The rain and flooding from Hurricane Matthew threatens to wash away the makeshift communities that have sprouted on Haiti’s hillsides, making life worse for a country still recovering from a devastating earthquake six years ago. Associate Professor Hermann Fritz told the public radio program Marketplace the shacks people live in on those hills are vulnerable to flooding and landslides.

Wednesday, October 5, 2016

Two weeks in China and Japan teaches students about disaster engineering, Asian culture — and themselves

The International Disaster Reconnaissance Studies class on the Great Wall of China, one of their first stops during their two-week trip to China and Japan.

They climbed the Great Wall of China and explored the Forbidden City. They visited a town destroyed by an earthquake then preserved as a monument to the lives lost. They saw baby pandas and flood control systems, Japanese towns devastated by a tsunami and the Hiroshima memorial. But in the end, it was the relationships they built and an overnight summit of Mt. Fuji in Japan that etched this trip into the memories of four engineering students who traveled to China and Japan in early August.

Friday, August 26, 2016

Haitian Roundtable recognizes DesRoches as one of 2016's change-making Haitian-Americans

The Haitian Roundtable's 2016 1804 List of Changemakers and Ones to Watch.

A group of Haitian-American professionals has recognized Reginald DesRoches as one of the country’s outstanding leaders making an impact in their field and on their island homeland. The Haitian Roundtable released its 1804 List May 18, including DesRoches as one of 25 “changemakers.”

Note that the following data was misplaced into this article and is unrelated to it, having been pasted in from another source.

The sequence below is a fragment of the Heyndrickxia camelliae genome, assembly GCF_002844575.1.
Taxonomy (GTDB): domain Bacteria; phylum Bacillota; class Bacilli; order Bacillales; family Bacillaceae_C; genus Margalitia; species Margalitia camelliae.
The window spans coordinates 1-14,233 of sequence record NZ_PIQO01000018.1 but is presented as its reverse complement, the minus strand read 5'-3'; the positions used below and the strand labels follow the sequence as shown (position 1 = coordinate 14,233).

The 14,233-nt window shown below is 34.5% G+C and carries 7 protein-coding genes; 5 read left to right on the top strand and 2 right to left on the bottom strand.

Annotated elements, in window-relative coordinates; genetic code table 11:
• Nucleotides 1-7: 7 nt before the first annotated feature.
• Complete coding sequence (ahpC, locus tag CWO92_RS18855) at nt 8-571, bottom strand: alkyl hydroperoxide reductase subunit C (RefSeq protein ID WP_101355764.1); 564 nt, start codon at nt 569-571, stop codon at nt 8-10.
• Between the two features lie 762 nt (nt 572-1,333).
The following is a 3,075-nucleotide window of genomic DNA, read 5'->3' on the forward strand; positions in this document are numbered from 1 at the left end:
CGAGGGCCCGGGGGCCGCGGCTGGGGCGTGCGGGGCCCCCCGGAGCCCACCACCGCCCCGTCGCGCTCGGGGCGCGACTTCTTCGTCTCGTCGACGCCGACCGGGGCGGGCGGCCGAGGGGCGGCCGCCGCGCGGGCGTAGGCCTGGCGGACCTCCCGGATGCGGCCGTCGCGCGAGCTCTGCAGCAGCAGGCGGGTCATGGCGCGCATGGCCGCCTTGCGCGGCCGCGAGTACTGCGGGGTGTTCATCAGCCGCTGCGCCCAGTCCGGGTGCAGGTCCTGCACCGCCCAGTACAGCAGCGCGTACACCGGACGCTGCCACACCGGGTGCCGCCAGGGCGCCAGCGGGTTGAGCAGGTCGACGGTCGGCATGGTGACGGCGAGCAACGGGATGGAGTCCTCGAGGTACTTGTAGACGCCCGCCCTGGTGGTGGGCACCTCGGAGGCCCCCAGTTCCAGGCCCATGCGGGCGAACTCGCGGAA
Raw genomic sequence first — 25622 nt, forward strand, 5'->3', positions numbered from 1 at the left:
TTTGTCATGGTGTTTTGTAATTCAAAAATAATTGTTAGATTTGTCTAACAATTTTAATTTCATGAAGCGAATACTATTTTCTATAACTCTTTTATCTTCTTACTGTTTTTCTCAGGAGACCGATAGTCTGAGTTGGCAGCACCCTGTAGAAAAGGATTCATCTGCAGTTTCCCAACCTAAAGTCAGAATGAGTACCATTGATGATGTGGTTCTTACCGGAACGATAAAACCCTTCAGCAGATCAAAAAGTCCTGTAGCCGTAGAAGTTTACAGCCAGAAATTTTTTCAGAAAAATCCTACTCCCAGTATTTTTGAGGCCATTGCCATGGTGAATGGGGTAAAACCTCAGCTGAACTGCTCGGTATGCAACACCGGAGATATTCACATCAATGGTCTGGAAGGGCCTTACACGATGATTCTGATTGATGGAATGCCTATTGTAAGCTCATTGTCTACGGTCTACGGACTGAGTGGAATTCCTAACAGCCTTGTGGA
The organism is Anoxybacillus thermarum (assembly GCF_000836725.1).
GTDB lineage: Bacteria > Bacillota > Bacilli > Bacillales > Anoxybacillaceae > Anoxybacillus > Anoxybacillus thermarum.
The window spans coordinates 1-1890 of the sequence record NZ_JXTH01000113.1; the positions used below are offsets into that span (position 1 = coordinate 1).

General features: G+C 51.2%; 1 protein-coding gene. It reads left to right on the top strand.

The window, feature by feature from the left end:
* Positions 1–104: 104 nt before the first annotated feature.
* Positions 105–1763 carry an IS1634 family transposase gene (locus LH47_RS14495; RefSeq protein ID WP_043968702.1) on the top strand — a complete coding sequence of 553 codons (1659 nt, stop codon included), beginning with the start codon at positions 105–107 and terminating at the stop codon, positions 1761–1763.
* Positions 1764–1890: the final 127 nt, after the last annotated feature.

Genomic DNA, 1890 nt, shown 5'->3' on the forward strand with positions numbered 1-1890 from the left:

Wednesday, May 18, 2016

VIDEO: Fritz details impacts of Chile earthquake on CNN Chile

Earthquake and tsunami expert Hermann Fritz traveled to Chile last week after a magnitude 8.4 earthquake off the coast. Fritz, an associate professor in the School of Civil and Environmental Engineering, talked with CNN Chile September 19 about the quake's impacts and the country's response.

Monday, September 21, 2015

10 years after Katrina, are American cities prepared for disasters?

Ahead of a Washington D.C. roundtable August 5 on disaster preparedness, Reginald DesRoches and Wayne Clough talked to the Georgia Tech News Center about the challenges for many of the country's communities. The conversation comes just a few weeks before the 10-year anniversary of the hurricane that devastated New Orleans and ravaged the Gulf Coast.

Wednesday, August 5, 2015

Experimental research writ large: Tim Wright built a whole building just to shake it apart

Tim Wright was about to abandon his Ph.D. studies. Then he discovered what he really loved to do, and that changed everything.

Tuesday, June 30, 2015

LiveScience features DesRoches’ study about making older concrete buildings safer in earthquakes

A new “Expert Voices” op-ed published June 13 on the website LiveScience features Karen and John Huff School Chair Reginald DesRoches’ research simulating earthquakes to develop innovative rehab measures for a common type of reinforced-concrete building.

Monday, June 15, 2015